Genome-wide association meta-analysis of fish and EPA+DHA consumption in 17 US and European cohorts

Dariush Mozaffarian, Hassan S. Dashti, Mary K. Wojczynski, Audrey Y. Chu, Jennifer A. Nettleton, Satu Männistö, Kati Kristiansson, Mägi Reedik, Jari Lahti, Denise K. Houston, Marilyn C. Cornelis, Frank J.A. Van Rooij, Maria Dimitriou, Stavroula Kanoni, Vera Mikkilä, Lyn M. Steffen, Marcia C. De Oliveira Otto, Lu Qi, Bruce Psaty, Luc DjousseJerome I. Rotter, Kennet Harald, Markus Perola, Harri Rissanen, Antti Jula, Fischer Krista, Evelin Mihailov, Mary F. Feitosa, Julius S. Ngwa, Luting Xue, Paul F. Jacques, Mia Maria Perälä, Aarno Palotie, Yongmei Liu, Nike A. Nalls, Luigi Ferrucci, Dena Hernandez, Ani Manichaikul, Michael Y. Tsai, Jessica C. Kiefte-De Jong, Albert Hofman, André G. Uitterlinden, Loukianos Rallidis, Paul M. Ridker, Lynda M. Rose, Julie E. Buring, Terho Lehtimäki, Mika Kähönen, Jorma Viikari, Rozenn Lemaitre, Veikko Salomaa, Paul Knekt, Andres Metspalu, Ingrid B. Borecki, L. Adrienne Cupples, Johan G. Eriksson, Stephen B. Kritchevsky, Stefania Bandinelli, David Siscovick, Oscar H. Franco, Panos Deloukas, George Dedoussis, Daniel I. Chasman, Olli Raitakari, Toshiko Tanaka

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17 Scopus citations


Background: Regular fish and omega-3 consumption may have several health benefits and are recommended by major dietary guidelines. Yet, their intakes remain remarkably variable both within and across populations, which could partly owe to genetic influences. Objective: To identify common genetic variants that influence fish and dietary eicosapentaenoic acid plus docosahexaenoic acid (EPA+DHA) consumption. Design: We conducted genome-wide association (GWA) meta-analysis of fish (n = 86, 467) and EPA +DHA (n = 62, 265) consumption in 17 cohorts of European descent from the CHARGE (Cohorts for Heart and Aging Research in Genomic Epidemiology) Consortium Nutrition Working Group. Results from cohort-specific GWA analyses (additive model) for fish and EPA+DHA consumption were adjusted for age, sex, energy intake, and population stratification, and meta-analyzed separately using fixed-effect meta-analysis with inverse variance weights (METAL software). Additionally, heritability was estimated in 2 cohorts. Results: Heritability estimates for fish and EPA+DHA consumption ranged from 0.13-0.24 and 0.12-0.22, respectively. A significant GWA for fish intake was observed for rs9502823 on chromosome 6: each copy of the minor allele (FreqA = 0.015) was associated with 0.029 servings/day (∼1 serving/month) lower fish consumption (P = 1.96x10-8). No significant association was observed for EPA+DHA, although rs7206790 in the obesity-associated FTO gene was among top hits (P= 8.18x10-7). Post-hoc calculations demonstrated 95% statistical power to detect a genetic variant associated with effect size of 0.05% for fish and 0.08% for EPA +DHA. Conclusions: These novel findings suggest that non-genetic personal and environmental factors are principal determinants of the remarkable variation in fish consumption, representing modifiable targets for increasing intakes among all individuals. Genes underlying the signal at rs72838923 and mechanisms for the association warrant further investigation.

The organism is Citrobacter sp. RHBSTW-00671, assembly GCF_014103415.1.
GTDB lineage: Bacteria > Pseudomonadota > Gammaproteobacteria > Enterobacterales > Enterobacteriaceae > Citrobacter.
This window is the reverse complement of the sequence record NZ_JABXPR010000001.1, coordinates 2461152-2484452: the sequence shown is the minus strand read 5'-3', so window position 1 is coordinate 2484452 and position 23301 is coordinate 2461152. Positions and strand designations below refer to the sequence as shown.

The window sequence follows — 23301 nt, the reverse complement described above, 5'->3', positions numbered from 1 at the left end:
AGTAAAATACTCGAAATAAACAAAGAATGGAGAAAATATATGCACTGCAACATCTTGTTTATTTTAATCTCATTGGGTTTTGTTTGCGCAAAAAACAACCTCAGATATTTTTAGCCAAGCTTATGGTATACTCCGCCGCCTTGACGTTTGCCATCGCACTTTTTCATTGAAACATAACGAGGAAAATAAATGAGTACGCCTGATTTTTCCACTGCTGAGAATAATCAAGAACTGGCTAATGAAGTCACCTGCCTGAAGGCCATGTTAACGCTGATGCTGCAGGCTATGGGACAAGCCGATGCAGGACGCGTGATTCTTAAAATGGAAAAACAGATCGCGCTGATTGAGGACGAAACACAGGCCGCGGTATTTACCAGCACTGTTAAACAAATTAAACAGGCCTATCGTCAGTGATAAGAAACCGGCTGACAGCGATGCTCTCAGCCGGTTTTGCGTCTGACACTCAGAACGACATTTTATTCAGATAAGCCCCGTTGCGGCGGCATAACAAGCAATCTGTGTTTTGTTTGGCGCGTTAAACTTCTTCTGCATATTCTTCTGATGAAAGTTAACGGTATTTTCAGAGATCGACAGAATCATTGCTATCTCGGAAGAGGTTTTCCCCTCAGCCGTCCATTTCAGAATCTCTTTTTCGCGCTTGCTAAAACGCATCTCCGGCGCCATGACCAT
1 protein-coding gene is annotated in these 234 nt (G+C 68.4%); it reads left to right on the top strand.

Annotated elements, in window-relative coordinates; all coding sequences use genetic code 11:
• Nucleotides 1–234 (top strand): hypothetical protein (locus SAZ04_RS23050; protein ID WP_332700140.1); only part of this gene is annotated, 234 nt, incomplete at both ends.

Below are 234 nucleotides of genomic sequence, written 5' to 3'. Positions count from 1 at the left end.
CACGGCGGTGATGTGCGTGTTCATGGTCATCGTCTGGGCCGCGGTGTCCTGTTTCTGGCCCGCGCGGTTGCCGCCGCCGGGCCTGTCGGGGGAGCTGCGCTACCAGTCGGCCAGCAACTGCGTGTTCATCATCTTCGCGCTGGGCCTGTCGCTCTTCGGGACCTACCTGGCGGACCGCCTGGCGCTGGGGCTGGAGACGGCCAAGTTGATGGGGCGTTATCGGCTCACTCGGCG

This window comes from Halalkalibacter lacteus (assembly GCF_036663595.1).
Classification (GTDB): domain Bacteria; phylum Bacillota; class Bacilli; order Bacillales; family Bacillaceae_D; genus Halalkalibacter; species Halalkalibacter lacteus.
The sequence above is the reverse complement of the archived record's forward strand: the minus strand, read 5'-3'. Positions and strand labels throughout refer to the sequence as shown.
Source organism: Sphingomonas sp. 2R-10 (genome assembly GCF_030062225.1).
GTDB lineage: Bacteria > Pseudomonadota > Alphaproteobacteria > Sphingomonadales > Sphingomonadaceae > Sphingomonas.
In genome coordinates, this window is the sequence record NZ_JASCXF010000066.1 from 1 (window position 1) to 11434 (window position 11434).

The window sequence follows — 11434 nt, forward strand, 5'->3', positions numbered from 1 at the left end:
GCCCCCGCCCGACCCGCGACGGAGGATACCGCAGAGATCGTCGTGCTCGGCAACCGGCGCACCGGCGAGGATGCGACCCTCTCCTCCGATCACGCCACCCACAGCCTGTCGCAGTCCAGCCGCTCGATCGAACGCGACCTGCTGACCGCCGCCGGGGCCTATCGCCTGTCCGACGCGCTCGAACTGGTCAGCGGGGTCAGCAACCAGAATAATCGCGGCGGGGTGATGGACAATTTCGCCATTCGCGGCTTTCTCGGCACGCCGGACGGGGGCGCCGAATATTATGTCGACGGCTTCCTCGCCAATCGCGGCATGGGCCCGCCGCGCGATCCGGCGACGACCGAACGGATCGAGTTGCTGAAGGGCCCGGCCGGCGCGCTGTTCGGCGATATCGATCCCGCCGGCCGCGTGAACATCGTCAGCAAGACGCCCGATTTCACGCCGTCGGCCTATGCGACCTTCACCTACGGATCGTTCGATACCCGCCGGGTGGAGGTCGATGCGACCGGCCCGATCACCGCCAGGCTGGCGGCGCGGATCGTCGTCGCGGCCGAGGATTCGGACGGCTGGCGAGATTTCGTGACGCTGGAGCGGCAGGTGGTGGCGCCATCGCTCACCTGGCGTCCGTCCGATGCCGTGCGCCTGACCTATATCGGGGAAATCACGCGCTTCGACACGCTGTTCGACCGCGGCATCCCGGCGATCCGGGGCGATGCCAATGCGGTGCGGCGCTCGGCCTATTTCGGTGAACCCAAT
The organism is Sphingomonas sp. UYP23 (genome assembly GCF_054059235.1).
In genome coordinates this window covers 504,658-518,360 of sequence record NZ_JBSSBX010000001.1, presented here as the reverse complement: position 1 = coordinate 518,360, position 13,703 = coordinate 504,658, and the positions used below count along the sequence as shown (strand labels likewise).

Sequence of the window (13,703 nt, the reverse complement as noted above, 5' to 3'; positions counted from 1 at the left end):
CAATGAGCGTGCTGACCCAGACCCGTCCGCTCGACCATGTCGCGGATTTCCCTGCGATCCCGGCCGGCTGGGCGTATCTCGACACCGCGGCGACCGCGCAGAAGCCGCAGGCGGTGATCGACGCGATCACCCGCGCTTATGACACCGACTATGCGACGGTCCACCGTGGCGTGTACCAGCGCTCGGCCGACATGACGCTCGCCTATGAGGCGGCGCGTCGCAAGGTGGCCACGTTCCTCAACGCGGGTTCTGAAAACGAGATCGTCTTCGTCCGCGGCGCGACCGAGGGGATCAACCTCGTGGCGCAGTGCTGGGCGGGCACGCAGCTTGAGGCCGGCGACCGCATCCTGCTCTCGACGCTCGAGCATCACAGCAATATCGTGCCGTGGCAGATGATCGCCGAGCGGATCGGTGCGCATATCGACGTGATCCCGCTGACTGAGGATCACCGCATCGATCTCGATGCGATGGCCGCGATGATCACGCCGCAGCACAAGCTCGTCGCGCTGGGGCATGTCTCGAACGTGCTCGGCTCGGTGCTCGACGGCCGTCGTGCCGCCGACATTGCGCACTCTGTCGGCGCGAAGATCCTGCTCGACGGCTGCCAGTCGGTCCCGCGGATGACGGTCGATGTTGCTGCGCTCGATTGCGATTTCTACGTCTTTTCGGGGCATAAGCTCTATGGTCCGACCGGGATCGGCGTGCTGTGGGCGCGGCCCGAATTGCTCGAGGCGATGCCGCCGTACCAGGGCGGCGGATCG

Original languageEnglish
Article numbere0186456
JournalPloS one
Issue number12
StatePublished - Dec 2017


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